I might be reading something into your prose, but do I detect a slight similarity between the characters and their respective players? Remarkable. Elfs as gut-level wish-fulfilment.

PC death is not impossible in Elfs, I suppose. I'd use "Prince Valiant" or "Castle Falkenstein" logic - if they get waxed entirely in circumstances that pretty much suggest "death," then they die. So if an elf has no Spunk left and fails a roll (ie only using Low Cunning or Dumb Luck), and if the circumstances are pretty fatal (eg a fellow PC is cutting the elf's throat, the elf is falling into a volcano, etc) ... then death ensues. But that would be one of those Social Contract things to discuss beforehand, for sure.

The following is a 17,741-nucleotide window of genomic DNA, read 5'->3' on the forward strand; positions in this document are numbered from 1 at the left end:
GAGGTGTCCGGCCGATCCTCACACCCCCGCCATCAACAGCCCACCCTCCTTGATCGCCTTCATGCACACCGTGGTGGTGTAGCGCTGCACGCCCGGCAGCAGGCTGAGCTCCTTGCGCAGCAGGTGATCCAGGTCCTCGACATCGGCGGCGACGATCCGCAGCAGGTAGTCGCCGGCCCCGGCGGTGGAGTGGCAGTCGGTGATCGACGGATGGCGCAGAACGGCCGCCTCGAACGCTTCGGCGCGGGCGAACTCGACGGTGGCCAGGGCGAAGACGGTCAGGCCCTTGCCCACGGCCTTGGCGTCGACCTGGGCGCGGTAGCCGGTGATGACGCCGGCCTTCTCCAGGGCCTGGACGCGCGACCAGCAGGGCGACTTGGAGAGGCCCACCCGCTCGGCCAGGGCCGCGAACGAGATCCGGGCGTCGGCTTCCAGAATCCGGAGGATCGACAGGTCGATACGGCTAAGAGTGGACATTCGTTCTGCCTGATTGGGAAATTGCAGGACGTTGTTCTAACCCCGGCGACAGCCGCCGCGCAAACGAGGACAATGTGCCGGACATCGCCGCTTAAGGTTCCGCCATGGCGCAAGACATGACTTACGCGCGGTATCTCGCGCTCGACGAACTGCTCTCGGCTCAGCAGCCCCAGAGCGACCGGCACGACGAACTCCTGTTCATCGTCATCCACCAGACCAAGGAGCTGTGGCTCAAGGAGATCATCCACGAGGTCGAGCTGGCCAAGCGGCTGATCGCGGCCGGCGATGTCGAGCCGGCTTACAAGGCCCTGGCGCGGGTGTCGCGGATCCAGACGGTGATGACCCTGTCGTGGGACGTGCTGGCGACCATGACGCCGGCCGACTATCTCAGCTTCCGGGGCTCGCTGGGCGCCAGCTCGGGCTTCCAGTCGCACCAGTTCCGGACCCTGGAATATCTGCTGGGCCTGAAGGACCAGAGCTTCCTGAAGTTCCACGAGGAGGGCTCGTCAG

I agree entirely about the combat system. For my money, it's one of the most satisfying combat systems around, and generates a huge amount of detail with very rapid and group-participatory mechanics.

Best,
Ron
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Grex
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« Reply #2 on: September 06, 2002, 07:53:11 AM »

Quote from: Ron Edwards

I might be reading something into your prose, but do I detect a slight similarity between the characters and their respective players? Remarkable. Elfs as gut-level wish-fulfilment.
Oh, absolutely. The majority of the friends that I play with treat all games as 'gut-level wish-fulfilment'. When it comes to 'non-roleplaying', I must admit that two of the worst offenders were in this little playtest. But even so, they roleplayed a lot more that usual (Alternatively, their personalities are a lot like Elfs. But I don't like to think about that.)